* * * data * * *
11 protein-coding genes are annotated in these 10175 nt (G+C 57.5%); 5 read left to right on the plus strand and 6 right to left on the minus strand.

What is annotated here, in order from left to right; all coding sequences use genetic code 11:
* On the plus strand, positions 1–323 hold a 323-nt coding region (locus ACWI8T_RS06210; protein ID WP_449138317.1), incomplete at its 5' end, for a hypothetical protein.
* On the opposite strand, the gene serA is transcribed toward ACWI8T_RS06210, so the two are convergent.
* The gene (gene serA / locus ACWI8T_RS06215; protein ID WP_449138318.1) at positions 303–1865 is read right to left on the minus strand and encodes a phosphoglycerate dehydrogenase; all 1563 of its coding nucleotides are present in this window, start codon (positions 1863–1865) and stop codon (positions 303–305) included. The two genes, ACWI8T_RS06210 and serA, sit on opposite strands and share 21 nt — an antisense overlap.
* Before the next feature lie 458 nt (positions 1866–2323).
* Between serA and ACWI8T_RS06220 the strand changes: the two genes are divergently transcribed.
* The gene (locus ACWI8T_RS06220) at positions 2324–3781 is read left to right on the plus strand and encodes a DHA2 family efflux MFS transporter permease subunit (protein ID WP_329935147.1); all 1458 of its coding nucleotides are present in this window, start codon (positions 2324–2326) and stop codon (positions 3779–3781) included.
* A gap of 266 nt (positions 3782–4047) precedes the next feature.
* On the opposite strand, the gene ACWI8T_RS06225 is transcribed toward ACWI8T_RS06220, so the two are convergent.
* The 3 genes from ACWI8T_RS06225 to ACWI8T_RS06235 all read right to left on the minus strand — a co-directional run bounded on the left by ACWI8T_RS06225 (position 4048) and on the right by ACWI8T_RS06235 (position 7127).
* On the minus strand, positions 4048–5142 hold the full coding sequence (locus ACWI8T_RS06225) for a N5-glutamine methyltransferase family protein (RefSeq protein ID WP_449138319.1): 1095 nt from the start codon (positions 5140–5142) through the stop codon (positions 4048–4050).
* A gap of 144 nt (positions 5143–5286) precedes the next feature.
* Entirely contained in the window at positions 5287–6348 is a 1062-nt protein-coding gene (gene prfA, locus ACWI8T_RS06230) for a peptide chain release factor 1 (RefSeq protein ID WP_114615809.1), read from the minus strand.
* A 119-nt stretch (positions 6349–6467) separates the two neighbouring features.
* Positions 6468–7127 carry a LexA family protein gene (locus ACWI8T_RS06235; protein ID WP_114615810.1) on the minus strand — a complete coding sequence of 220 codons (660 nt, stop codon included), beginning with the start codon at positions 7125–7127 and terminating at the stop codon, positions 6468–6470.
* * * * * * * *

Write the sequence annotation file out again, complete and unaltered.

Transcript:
11 protein-coding genes are annotated in these 10175 nt (G+C 57.5%); 5 read left to right on the plus strand and 6 right to left on the minus strand.

What is annotated here, in order from left to right; all coding sequences use genetic code 11:
* On the plus strand, positions 1–323 hold a 323-nt coding region (locus ACWI8T_RS06210; protein ID WP_449138317.1), incomplete at its 5' end, for a hypothetical protein.
* On the opposite strand, the gene serA is transcribed toward ACWI8T_RS06210, so the two are convergent.
* The gene (gene serA / locus ACWI8T_RS06215; protein ID WP_449138318.1) at positions 303–1865 is read right to left on the minus strand and encodes a phosphoglycerate dehydrogenase; all 1563 of its coding nucleotides are present in this window, start codon (positions 1863–1865) and stop codon (positions 303–305) included. The two genes, ACWI8T_RS06210 and serA, sit on opposite strands and share 21 nt — an antisense overlap.
* Before the next feature lie 458 nt (positions 1866–2323).
* Between serA and ACWI8T_RS06220 the strand changes: the two genes are divergently transcribed.
* The gene (locus ACWI8T_RS06220) at positions 2324–3781 is read left to right on the plus strand and encodes a DHA2 family efflux MFS transporter permease subunit (protein ID WP_329935147.1); all 1458 of its coding nucleotides are present in this window, start codon (positions 2324–2326) and stop codon (positions 3779–3781) included.
* A gap of 266 nt (positions 3782–4047) precedes the next feature.
* On the opposite strand, the gene ACWI8T_RS06225 is transcribed toward ACWI8T_RS06220, so the two are convergent.
* The 3 genes from ACWI8T_RS06225 to ACWI8T_RS06235 all read right to left on the minus strand — a co-directional run bounded on the left by ACWI8T_RS06225 (position 4048) and on the right by ACWI8T_RS06235 (position 7127).
* On the minus strand, positions 4048–5142 hold the full coding sequence (locus ACWI8T_RS06225) for a N5-glutamine methyltransferase family protein (RefSeq protein ID WP_449138319.1): 1095 nt from the start codon (positions 5140–5142) through the stop codon (positions 4048–4050).
* A gap of 144 nt (positions 5143–5286) precedes the next feature.
* Entirely contained in the window at positions 5287–6348 is a 1062-nt protein-coding gene (gene prfA, locus ACWI8T_RS06230) for a peptide chain release factor 1 (RefSeq protein ID WP_114615809.1), read from the minus strand.
* A 119-nt stretch (positions 6349–6467) separates the two neighbouring features.
* Positions 6468–7127 carry a LexA family protein gene (locus ACWI8T_RS06235; protein ID WP_114615810.1) on the minus strand — a complete coding sequence of 220 codons (660 nt, stop codon included), beginning with the start codon at positions 7125–7127 and terminating at the stop codon, positions 6468–6470.